Arizona Coyotes need to trade Martin Hanzal

Just when you thought the Arizona Coyotes were going to get out of their five game losing streak funk Martin Hanzal decided to take a bone-head penalty and ruined the results.

Another loss

In the game against the New York Rangers, the penalty he took at 13:41 of the third period gave the powerful Rangers another power play and at 14:40 the New York team took a 4-3 lead and never looked back scoring two more goals to embarrass the Coyotes 6-3.

Head Coach Dave Tippett was fairly harsh as he described the Hanzal penalty. "We battled back to get it 3-3," Head Coach Dave Tippett said. "The Hanzal (holding) penalty is just a poor, poor penalty. Poor judgment ... for us to do a better job on the penalty kill, we have to do less penalty killing."

Giving up five power play goals is what really killed any chances of the Coyotes making a comeback. And, comebacks have been few and far between thus far this season.

Ending a five-game home-stand without even gaining a point is beginning to wear the team's confidence level to the extreme. Things didn't improve on New Year's Eve as the Yotes traveled to Calgary and gave up four first period goals, including two more power play tallies to get reamed again 4-2, and extended their losing ways to seven straight games.

Smitty just lost it

Goalie Mike Smith after trying to brawl with a couple of Dallas Stars players in the previous home game, was at his limits when the Rangers' Matt Puempel scored his third goal of the game on a close in deflection with just 17 seconds remaining.

He was so infuriated that he attempted to break his stick on the left goal post only to not succeed, but tried again and shattered the goalie stick to relieve his anguish and frustration.

It's quite apparent that Smith has been playing his heart out with little or no support from his defense and the offense has just gone south. Prior to the Rangers' game the team had just eight goals in five games.

There's not too many NHL teams who can score 1.6 goals a game and expect to win.

Then, in the Flames game Louis Domingue was summoned to give Smith a cooling off period, only to get pummeled with four goals. Head Coach Dave Tippett decided to just stay with Domingue rather than put Smith in for more punishment.

Veteran Martin Hanzal has been the subject of trade rumors since before the season began, and now with this latest lack of discipline he may be gone for sure.

He has the team's worst +/- statistic with a -16. His Corsi percentage at even strength is 47.4. His face-off win percentage is excellent at 54.3, but his injuries have really been what has kept him from becoming a really good, consistent NHL player.

Hanzal and Stone could be sent packing

Who could the Coyotes get in return for Hanzal? Could he be packaged with another player like defenseman Michael Stone?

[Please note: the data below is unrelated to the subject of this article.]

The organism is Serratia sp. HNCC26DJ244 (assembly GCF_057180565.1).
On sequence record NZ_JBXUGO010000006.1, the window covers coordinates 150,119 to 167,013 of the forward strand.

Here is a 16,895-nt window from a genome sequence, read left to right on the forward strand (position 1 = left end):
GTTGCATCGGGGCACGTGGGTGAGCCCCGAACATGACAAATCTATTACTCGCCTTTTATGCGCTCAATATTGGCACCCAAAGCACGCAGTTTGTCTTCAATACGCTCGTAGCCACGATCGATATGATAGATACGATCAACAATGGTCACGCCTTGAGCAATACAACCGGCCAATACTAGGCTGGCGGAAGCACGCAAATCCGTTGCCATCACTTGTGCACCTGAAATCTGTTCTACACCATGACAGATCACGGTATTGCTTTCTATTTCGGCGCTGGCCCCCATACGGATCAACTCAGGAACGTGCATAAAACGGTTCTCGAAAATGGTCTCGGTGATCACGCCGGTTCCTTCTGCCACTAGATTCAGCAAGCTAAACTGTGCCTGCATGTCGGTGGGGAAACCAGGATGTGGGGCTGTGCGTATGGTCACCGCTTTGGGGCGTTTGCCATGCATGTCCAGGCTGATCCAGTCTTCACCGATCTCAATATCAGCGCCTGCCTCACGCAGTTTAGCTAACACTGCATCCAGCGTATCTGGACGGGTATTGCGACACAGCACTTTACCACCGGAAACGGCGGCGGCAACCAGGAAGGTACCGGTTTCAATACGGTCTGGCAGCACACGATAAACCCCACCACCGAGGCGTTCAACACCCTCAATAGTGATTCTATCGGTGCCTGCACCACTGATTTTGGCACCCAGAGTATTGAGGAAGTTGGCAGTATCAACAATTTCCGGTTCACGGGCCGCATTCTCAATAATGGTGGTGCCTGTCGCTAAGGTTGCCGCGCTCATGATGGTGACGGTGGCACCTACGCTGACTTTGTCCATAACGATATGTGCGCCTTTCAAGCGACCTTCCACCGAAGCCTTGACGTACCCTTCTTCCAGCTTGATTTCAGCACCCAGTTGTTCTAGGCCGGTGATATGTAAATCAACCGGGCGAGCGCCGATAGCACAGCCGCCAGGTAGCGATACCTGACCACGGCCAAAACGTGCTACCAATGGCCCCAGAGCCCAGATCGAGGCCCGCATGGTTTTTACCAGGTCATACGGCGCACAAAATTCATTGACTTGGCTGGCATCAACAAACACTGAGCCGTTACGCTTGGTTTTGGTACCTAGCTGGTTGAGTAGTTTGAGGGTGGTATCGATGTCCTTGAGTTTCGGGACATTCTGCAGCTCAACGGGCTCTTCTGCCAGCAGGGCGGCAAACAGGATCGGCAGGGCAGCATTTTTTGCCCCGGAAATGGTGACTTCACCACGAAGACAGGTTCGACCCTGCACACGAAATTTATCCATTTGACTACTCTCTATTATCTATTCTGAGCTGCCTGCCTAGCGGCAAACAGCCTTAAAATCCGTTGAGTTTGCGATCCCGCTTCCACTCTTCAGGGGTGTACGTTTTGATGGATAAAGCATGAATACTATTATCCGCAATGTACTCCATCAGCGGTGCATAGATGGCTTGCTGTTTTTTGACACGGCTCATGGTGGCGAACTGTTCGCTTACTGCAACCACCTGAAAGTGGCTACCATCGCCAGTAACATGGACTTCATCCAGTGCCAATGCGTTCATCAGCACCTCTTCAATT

There are plenty of teams who could be interested in both players as they begin their second half playoff run. The way the Coyotes are playing of late with a horrible 3-11-2 record this month, their playoff hopes are diminishing quickly, if not gone completely.

Both Hanzal and Stone will be unrestricted free agents at the conclusion of this season, and it seems likely if other teams present a good deal to help the Coyotes move forward, they may be gone.

The problem with Hanzal has always been his inability to stay healthy. Not including this season where he has missed five games due to injury, he has only averaged 61 games a season. That means he is injured over 25 per cent of the time.

Due to his style of play and the fact that he gets lined up against the other large NHL centers, he is injury prone. For this reason, it may be difficult to move him.

But, he is a huge player at 6' 6", 226 pounds and many teams would like his physical presence as well as his face-off expertise and defensive prowess.

The time for action is now

Something is in dire need of being done to help improve this team. Their losing streaks of four, five, and six games, along with the current seven-game downfall is just not acceptable, and undesirable to watch.

And, as in any professional sport, if the team is failing either the coach gets fired, or players get moved -- sometimes both.

It seems that the Arizona Coyotes want to stay the course with Dave Tippett, so that means players who are not performing need to be sent somewhere else.

According to an article by Craig Morgan, firing Tippett may not be that easy.

"Tippett’s new role does raise questions. How long do he and GM John Chayka get before they must produce results? And if the results don’t come, how exactly would a 27-year-old GM who makes considerably less than him and brings considerably less experience to the table fire Tippett?"

If the Arizona Coyotes continue on the path they are currently traveling, they could possibly be worse than the 14-15 season, and that would be difficult to correct; it may also decrease their fanbase just when they want to increase it to justify their goal of building a new arena in the east valley.

Right now their only hope is to rid themselves of players who aren't performing for other players who are hungry to win.

The group they have now is just not doing the job.